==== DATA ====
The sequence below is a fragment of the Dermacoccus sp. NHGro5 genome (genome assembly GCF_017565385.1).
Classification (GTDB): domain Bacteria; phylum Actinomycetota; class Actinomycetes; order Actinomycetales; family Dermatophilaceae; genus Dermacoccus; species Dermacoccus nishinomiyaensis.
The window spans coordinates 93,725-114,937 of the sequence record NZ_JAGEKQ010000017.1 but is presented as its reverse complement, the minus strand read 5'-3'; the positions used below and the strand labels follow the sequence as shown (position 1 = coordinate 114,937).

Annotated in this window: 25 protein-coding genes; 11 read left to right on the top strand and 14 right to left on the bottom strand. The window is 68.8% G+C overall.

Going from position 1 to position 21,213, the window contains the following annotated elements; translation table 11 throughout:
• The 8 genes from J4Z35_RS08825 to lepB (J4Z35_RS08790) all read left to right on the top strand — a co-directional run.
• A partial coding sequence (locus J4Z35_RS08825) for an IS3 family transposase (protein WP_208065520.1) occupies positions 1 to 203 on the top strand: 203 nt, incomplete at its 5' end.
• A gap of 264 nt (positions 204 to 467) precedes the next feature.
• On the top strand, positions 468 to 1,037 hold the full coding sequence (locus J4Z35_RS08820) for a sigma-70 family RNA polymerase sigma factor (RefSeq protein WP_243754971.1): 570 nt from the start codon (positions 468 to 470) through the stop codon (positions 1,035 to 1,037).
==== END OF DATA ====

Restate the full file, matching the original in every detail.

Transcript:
The sequence below is a fragment of the Dermacoccus sp. NHGro5 genome (genome assembly GCF_017565385.1).
Classification (GTDB): domain Bacteria; phylum Actinomycetota; class Actinomycetes; order Actinomycetales; family Dermatophilaceae; genus Dermacoccus; species Dermacoccus nishinomiyaensis.
The window spans coordinates 93,725-114,937 of the sequence record NZ_JAGEKQ010000017.1 but is presented as its reverse complement, the minus strand read 5'-3'; the positions used below and the strand labels follow the sequence as shown (position 1 = coordinate 114,937).

Annotated in this window: 25 protein-coding genes; 11 read left to right on the top strand and 14 right to left on the bottom strand. The window is 68.8% G+C overall.

Going from position 1 to position 21,213, the window contains the following annotated elements; translation table 11 throughout:
• The 8 genes from J4Z35_RS08825 to lepB (J4Z35_RS08790) all read left to right on the top strand — a co-directional run.
• A partial coding sequence (locus J4Z35_RS08825) for an IS3 family transposase (protein WP_208065520.1) occupies positions 1 to 203 on the top strand: 203 nt, incomplete at its 5' end.
• A gap of 264 nt (positions 204 to 467) precedes the next feature.
• On the top strand, positions 468 to 1,037 hold the full coding sequence (locus J4Z35_RS08820) for a sigma-70 family RNA polymerase sigma factor (RefSeq protein WP_243754971.1): 570 nt from the start codon (positions 468 to 470) through the stop codon (positions 1,035 to 1,037).